Human rights watchdog Amnesty International declared on Tuesday jailed Russian tycoons Mikhail Khodorkovsky and Platon Lebedev "prisoners of conscience" after a second prison sentence against them was upheld.
A Moscow appeals court upheld the multi-million dollar theft and money laundering conviction against the two convicts on Tuesday and reduced their 14-year sentence by one year.
"For several years now these two men have been trapped in a judicial vortex that answers to political not legal considerations," Amnesty Europe and Central Asia director Nicola Duckworth said. "Today's verdict makes it clear that Russia's lower courts are unable, or unwilling, to deliver justice in their cases."
Khodorkovsky and Lebedev were originally convicted of fraud and tax evasion in a separate trial in 2005 after spending two years in pre-trial detention. The new ruling means they will stay in prison until at least 2016, well after next year's presidential election.
The case is widely viewed as a political vendetta by Russia's powerful prime minister, Vladimir Putin, whom Khodorkovsky challenged by funding liberal opposition parties in the early 2000s.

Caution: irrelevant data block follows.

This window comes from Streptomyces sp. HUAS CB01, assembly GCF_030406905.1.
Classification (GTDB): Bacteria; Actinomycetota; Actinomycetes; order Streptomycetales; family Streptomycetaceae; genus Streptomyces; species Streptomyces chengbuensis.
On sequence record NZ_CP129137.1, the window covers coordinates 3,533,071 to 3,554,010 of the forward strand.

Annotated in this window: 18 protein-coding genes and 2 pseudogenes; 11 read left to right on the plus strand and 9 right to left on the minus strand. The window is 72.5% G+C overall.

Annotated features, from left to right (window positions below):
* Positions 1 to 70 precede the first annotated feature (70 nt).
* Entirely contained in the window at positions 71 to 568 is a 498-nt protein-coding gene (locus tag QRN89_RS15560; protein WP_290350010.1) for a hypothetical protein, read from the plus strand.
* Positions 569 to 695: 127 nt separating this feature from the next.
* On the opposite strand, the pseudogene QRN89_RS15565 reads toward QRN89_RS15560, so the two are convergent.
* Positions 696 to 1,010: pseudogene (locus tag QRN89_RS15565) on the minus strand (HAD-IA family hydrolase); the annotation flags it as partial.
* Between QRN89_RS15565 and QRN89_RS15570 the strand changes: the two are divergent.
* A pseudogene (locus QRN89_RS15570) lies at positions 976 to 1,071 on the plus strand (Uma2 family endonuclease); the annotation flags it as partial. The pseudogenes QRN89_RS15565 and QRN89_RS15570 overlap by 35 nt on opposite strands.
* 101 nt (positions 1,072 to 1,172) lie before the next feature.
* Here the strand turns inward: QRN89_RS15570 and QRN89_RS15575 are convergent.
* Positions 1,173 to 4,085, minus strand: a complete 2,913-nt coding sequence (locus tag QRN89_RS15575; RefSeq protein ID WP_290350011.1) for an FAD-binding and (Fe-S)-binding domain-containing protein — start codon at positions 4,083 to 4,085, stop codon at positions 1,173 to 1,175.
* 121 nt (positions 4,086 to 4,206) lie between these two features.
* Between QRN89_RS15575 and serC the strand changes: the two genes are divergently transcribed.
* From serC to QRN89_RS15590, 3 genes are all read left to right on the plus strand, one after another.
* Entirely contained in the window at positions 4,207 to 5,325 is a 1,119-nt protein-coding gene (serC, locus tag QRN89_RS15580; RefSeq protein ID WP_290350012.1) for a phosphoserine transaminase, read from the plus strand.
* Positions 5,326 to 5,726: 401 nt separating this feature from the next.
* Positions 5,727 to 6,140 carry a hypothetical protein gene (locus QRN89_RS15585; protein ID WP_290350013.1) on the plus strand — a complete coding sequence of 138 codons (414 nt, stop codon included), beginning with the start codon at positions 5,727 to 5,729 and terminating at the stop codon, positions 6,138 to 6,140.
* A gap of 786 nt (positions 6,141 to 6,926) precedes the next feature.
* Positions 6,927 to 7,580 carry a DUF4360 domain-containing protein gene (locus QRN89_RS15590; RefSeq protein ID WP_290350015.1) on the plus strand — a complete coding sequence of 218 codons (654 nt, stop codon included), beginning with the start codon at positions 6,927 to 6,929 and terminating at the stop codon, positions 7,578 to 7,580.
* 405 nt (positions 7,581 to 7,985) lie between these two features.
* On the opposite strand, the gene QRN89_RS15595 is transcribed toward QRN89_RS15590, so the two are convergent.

Khodorkovsky and Lebedev's lawyers described the court ruling as a "cosmetic reconstruction" intended to give the initial harsh verdict a semblance of fairness. They said they will appeal the new decision.
In February, a court aide claimed that the judge who passed December's verdict had received instructions from the Moscow City Court. The judge has described the allegations as slander.
Western governments condemned December's verdict, saying it raised questions about Russia's commitment to the rule of law.
MOSCOW, May 24 (RIA Novosti)